Luigi Di Biagio could yet helm Italy's re-building job or simply be a man passing through.
Nevertheless, the interim Azzurri boss – stepping up from his role as Under-21 coach – was in no mood to varnish truths after Friday's 2-0 friendly defeat to a Lionel Messi-less Argentina in Manchester.
An unfamiliar Italy line-up were in the ascendancy, until the array of second-half substitutions that habitually reduce international friendlies to a soup of nonsense fell in favour of Jorge Sampaoli's side.
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"We mustn't change our attitude, we must continue the way we are and realise this is a difficult moment for the team," Di Biagio said, the memories of last November's World Cup play-off calamity against Sweden still raw.
"We'll ask everyone to be patient and never to forget that we have a young team there. We've got young players with perhaps two or three international games under their belt."
After failures on the scale of the one spawned by Gian Piero Ventura's haphazard tenure, talk of youth and renewal are inevitable as veterans fade away. But Italy boast a notable exception – a World Cup winner of unparalleled experience, unable to drag himself away from duty.
"I'm not here to showcase, to show myself off," Gianluigi Buffon glowered at a pre-match news conference, dismissing any suggestion he is indulging in some sort of vainglorious farewell tour having rowed back on retirement.
"I can still be useful. I might be 40 but I'm the goalkeeper of Juventus. I don't know if my last match will be with Juventus or an international but it will be low key and sober. Normal."
A half-empty stadium, with those in attendance deflated by the news Messi was having the night off, certainly ticked the boxes marked "low key" and "sober" as kick-off approached.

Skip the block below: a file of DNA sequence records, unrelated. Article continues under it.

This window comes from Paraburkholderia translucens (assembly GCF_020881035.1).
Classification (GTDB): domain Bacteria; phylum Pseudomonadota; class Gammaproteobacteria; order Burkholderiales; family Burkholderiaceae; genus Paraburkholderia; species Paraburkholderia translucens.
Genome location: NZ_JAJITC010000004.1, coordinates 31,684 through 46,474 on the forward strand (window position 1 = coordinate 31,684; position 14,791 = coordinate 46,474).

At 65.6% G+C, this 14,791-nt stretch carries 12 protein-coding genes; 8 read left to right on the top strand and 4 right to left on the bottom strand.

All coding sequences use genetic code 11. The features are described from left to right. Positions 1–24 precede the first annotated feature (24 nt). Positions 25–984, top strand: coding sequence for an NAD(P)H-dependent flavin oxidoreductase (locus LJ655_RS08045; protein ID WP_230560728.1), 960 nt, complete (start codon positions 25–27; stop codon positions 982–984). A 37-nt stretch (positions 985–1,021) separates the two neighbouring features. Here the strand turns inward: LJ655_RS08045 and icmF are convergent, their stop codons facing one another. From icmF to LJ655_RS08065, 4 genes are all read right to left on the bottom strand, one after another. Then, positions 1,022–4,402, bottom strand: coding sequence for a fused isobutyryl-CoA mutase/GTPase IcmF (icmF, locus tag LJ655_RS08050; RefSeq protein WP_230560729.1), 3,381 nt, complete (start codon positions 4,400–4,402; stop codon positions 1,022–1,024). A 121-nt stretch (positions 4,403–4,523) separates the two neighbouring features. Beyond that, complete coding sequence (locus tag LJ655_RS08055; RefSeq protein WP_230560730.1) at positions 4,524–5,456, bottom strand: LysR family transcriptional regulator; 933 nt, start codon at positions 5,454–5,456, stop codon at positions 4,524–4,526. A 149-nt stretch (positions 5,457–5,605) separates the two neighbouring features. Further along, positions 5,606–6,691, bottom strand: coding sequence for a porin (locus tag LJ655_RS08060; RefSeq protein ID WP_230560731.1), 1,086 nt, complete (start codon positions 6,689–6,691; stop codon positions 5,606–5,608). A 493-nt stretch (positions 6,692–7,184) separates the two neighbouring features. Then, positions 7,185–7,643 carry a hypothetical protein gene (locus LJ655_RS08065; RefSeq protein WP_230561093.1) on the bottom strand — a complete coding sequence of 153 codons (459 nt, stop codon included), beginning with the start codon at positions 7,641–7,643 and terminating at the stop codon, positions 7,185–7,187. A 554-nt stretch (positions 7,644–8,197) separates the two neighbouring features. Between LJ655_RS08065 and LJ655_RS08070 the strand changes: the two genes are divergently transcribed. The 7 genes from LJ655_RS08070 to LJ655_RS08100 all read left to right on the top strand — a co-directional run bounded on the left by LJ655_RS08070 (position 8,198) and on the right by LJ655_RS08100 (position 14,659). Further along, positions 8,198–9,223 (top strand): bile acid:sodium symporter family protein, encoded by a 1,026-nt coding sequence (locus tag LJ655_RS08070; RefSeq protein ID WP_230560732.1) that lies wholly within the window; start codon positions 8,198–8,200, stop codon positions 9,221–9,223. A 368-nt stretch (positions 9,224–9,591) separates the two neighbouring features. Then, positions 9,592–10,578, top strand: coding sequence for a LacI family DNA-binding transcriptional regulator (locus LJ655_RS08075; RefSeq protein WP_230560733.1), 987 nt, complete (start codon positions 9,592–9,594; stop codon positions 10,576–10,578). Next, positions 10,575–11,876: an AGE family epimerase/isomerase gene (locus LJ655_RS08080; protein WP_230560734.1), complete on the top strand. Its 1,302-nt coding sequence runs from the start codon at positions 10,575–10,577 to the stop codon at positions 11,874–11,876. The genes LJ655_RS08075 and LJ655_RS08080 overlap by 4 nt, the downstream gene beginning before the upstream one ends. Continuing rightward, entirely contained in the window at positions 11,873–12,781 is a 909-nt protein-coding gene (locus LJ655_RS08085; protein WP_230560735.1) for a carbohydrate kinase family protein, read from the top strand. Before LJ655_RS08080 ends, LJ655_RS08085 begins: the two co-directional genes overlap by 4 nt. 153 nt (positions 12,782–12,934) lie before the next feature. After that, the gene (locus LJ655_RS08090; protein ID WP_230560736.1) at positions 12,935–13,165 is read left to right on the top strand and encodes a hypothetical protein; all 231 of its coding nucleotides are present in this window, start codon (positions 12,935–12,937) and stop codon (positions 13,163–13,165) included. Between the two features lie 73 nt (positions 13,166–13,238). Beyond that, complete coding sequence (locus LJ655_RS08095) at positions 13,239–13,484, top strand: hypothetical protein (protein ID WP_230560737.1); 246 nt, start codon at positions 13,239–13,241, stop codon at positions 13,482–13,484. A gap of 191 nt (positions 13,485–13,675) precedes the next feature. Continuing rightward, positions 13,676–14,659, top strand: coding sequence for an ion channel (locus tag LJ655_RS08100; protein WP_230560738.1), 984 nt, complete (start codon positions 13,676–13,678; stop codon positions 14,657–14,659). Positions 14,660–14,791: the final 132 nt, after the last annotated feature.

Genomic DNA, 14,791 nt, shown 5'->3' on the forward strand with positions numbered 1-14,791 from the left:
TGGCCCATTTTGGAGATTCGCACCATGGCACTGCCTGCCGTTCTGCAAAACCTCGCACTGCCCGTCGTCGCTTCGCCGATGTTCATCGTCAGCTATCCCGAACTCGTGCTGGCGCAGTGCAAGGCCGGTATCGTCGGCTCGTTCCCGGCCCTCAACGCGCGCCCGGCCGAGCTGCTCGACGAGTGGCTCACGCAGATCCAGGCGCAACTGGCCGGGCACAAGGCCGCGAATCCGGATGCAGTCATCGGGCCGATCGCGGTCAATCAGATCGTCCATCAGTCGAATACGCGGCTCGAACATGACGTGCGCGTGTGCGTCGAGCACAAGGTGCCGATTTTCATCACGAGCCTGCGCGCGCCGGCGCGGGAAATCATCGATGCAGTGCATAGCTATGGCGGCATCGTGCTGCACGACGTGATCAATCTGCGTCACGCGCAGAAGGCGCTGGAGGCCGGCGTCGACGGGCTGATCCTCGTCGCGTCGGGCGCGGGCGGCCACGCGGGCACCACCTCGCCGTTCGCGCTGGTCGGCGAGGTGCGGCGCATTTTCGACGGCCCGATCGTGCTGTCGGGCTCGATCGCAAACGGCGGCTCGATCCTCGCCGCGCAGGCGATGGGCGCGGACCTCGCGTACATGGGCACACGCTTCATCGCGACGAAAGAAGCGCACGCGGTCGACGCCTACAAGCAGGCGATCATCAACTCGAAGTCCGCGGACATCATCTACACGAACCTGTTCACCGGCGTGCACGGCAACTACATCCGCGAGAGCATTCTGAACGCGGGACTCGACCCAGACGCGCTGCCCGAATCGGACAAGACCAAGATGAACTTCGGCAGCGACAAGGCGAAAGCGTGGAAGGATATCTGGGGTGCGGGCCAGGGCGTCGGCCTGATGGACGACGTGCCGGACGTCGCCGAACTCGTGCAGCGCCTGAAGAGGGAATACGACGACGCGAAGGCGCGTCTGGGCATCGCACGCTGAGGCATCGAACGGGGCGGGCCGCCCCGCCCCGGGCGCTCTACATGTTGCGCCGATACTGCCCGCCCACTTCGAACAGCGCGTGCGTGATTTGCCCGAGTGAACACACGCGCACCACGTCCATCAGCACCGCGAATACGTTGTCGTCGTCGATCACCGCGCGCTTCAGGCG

But from the moment the teams emerged on the occasion of his 176th cap – Italy wearing shirts baring the name and number of the late Davide Astori in a moving tribute – you did not need to look too hard to see how much this still means to Buffon.
As the unmistakable opening bars of Il Canto degli Italiani struck up, the captain's eyes closed and his face tightened in anticipation of belting out the first line.
Argentina were the better team in a low-key first half but ran into an uncompromising Buffon whenever they appeared set to breakthrough.
In the 17th minute he plunged to his right to deny Manchester City centre-back Nicolas Otamendi a goal on home turf and cajoled a back four without his old allies Giorgio Chiellini and Andrea Barzagli.
Cracks appeared as the interval approached and Buffon blocked from Nicolas Tagliafico before a stunning one-against-one stop, when he instinctively jammed down a left hand to thwart Gonzalo Higuain.
The Argentina striker walked off for half-time arm in arm with his club-mate, giving the overwhelming impression such a duel has been played out that way in training more times than he would care to remember.
Before the action resumed, the crowd behind and around Buffon's goal rose in acclaim as he trotted into position. Nothing is ever completely low key when the greats are around, whatever they might wish.
Early in the second period, an Italy attack featuring Fiorentina winger Federico Chiesa – Buffon played alongside his father Enrico for Parma and the Azzurri – clicked into gear.
Marco Verratti and Lorenzo Insigne are quicksilver footballers who can illuminate Italy's long, dark night, even if the Napoli forward was guilty of a glaring 48th-minute miss.
It meant that when Ever Banega – the Sevilla playmaker who is making a habit of enjoying himself in Manchester – arrowed a shot through Leonardo Bonucci's sliding attempted block to leave Buffon rooted, he scored a 75th-minute opener.
Italy's number one thrust out a boot to brilliantly deny substitute Diego Perotti, by which point all before him was disjointed. Manuel Lanzini lashing into the roof of the net underscored why one of these teams is heading to Russia and the other is not.
Buffon lamented those late slips. Still ready for however many of the hard yards he can endure; still not ready to let go.
The scores of disappointed youngsters who chanted, "Messi! Messi! Messi!" in vain throughout the second half will one day reflect warmly upon the night they got to watch Gianluigi Buffon – another giant of this or any era.